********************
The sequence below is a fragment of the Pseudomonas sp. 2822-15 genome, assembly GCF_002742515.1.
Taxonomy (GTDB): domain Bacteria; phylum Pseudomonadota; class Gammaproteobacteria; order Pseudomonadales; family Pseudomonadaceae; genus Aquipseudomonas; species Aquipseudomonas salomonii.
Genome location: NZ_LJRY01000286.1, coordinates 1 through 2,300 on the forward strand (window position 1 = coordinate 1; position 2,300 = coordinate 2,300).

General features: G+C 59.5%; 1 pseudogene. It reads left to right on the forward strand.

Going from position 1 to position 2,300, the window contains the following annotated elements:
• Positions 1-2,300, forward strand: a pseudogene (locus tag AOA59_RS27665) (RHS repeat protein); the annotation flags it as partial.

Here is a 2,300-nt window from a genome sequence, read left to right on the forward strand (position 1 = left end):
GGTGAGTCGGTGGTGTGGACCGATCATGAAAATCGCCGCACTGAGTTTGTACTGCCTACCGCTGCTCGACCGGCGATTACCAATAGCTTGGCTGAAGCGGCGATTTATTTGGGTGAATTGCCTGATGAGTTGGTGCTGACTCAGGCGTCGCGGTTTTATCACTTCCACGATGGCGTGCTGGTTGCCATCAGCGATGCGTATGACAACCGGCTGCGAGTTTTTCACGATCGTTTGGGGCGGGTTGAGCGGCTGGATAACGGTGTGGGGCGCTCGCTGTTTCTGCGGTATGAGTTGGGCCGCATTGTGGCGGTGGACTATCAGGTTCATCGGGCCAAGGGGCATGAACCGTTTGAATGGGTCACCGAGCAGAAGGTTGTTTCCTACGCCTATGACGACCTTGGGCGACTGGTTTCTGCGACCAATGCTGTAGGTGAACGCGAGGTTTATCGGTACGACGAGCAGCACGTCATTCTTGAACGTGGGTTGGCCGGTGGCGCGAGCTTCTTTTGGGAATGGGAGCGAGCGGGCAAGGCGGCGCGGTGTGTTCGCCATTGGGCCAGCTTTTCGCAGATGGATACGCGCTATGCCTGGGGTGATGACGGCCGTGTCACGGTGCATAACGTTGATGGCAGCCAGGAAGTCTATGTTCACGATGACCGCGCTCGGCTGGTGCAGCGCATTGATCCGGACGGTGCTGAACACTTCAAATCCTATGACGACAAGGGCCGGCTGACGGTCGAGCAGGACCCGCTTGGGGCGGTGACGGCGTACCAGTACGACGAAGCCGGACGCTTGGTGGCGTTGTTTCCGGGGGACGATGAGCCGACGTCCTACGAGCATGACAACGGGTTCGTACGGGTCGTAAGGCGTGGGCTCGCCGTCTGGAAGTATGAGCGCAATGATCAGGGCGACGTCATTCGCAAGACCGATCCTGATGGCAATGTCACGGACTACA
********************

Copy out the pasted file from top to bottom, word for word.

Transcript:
The sequence below is a fragment of the Pseudomonas sp. 2822-15 genome, assembly GCF_002742515.1.
Taxonomy (GTDB): domain Bacteria; phylum Pseudomonadota; class Gammaproteobacteria; order Pseudomonadales; family Pseudomonadaceae; genus Aquipseudomonas; species Aquipseudomonas salomonii.
Genome location: NZ_LJRY01000286.1, coordinates 1 through 2,300 on the forward strand (window position 1 = coordinate 1; position 2,300 = coordinate 2,300).

General features: G+C 59.5%; 1 pseudogene. It reads left to right on the forward strand.

Going from position 1 to position 2,300, the window contains the following annotated elements:
• Positions 1-2,300, forward strand: a pseudogene (locus tag AOA59_RS27665) (RHS repeat protein); the annotation flags it as partial.

Here is a 2,300-nt window from a genome sequence, read left to right on the forward strand (position 1 = left end):
GGTGAGTCGGTGGTGTGGACCGATCATGAAAATCGCCGCACTGAGTTTGTACTGCCTACCGCTGCTCGACCGGCGATTACCAATAGCTTGGCTGAAGCGGCGATTTATTTGGGTGAATTGCCTGATGAGTTGGTGCTGACTCAGGCGTCGCGGTTTTATCACTTCCACGATGGCGTGCTGGTTGCCATCAGCGATGCGTATGACAACCGGCTGCGAGTTTTTCACGATCGTTTGGGGCGGGTTGAGCGGCTGGATAACGGTGTGGGGCGCTCGCTGTTTCTGCGGTATGAGTTGGGCCGCATTGTGGCGGTGGACTATCAGGTTCATCGGGCCAAGGGGCATGAACCGTTTGAATGGGTCACCGAGCAGAAGGTTGTTTCCTACGCCTATGACGACCTTGGGCGACTGGTTTCTGCGACCAATGCTGTAGGTGAACGCGAGGTTTATCGGTACGACGAGCAGCACGTCATTCTTGAACGTGGGTTGGCCGGTGGCGCGAGCTTCTTTTGGGAATGGGAGCGAGCGGGCAAGGCGGCGCGGTGTGTTCGCCATTGGGCCAGCTTTTCGCAGATGGATACGCGCTATGCCTGGGGTGATGACGGCCGTGTCACGGTGCATAACGTTGATGGCAGCCAGGAAGTCTATGTTCACGATGACCGCGCTCGGCTGGTGCAGCGCATTGATCCGGACGGTGCTGAACACTTCAAATCCTATGACGACAAGGGCCGGCTGACGGTCGAGCAGGACCCGCTTGGGGCGGTGACGGCGTACCAGTACGACGAAGCCGGACGCTTGGTGGCGTTGTTTCCGGGGGACGATGAGCCGACGTCCTACGAGCATGACAACGGGTTCGTACGGGTCGTAAGGCGTGGGCTCGCCGTCTGGAAGTATGAGCGCAATGATCAGGGCGACGTCATTCGCAAGACCGATCCTGATGGCAATGTCACGGACTACA